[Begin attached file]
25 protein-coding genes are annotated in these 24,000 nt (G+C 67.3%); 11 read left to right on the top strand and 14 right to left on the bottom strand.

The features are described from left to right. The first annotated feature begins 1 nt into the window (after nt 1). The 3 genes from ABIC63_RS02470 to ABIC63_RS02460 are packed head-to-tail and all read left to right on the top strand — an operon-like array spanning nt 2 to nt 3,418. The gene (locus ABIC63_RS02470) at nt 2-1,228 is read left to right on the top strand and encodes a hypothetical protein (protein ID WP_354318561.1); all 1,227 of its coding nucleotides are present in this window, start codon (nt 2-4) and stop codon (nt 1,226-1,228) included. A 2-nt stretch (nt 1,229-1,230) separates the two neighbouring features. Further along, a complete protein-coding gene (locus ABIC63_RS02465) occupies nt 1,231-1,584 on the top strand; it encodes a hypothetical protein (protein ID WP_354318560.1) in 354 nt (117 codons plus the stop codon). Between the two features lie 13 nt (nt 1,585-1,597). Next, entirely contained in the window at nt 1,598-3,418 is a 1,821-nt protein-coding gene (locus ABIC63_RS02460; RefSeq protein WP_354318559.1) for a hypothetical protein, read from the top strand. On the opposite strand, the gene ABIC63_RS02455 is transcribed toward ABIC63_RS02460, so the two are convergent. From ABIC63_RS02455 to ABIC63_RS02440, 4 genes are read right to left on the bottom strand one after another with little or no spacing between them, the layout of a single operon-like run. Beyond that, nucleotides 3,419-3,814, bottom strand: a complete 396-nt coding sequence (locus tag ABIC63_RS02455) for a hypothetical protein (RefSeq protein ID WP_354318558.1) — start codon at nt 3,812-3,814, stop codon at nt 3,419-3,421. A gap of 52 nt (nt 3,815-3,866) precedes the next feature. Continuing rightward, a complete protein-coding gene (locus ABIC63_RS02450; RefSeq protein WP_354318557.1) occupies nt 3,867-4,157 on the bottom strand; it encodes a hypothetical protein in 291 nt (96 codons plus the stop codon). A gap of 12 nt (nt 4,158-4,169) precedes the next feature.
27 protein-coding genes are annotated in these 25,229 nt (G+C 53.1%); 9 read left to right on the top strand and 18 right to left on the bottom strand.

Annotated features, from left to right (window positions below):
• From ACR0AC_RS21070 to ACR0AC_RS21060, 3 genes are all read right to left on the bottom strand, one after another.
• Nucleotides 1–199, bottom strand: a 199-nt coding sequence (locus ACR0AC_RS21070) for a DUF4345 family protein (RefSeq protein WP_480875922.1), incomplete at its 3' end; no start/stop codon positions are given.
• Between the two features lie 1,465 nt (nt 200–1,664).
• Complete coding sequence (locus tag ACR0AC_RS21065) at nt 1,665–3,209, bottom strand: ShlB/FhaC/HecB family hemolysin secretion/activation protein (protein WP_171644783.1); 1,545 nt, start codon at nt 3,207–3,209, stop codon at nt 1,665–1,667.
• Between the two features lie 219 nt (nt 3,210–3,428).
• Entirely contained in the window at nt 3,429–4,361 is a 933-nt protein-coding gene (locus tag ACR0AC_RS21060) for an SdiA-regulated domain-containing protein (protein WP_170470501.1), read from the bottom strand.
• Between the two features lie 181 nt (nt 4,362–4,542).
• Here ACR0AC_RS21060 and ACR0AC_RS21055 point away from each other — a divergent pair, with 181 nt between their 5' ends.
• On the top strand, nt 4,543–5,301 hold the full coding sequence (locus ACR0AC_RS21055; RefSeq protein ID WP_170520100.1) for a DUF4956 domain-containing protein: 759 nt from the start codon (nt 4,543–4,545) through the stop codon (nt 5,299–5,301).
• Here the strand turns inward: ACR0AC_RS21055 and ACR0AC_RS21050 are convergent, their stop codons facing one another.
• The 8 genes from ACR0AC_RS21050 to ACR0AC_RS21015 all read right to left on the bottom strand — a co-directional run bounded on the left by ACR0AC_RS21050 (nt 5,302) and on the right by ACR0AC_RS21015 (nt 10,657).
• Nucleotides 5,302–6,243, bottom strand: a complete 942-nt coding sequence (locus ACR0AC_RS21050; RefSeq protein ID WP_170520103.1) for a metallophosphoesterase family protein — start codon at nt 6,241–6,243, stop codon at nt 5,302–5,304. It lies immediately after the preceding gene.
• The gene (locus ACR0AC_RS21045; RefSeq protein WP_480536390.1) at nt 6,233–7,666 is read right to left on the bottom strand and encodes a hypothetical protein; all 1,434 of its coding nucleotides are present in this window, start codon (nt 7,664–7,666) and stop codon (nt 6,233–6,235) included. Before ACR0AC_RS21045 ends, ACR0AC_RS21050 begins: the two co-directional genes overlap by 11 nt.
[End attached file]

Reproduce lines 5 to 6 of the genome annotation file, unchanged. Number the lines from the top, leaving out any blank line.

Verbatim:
• From ACR0AC_RS21070 to ACR0AC_RS21060, 3 genes are all read right to left on the bottom strand, one after another.
• Nucleotides 1–199, bottom strand: a 199-nt coding sequence (locus ACR0AC_RS21070) for a DUF4345 family protein (RefSeq protein WP_480875922.1), incomplete at its 3' end; no start/stop codon positions are given.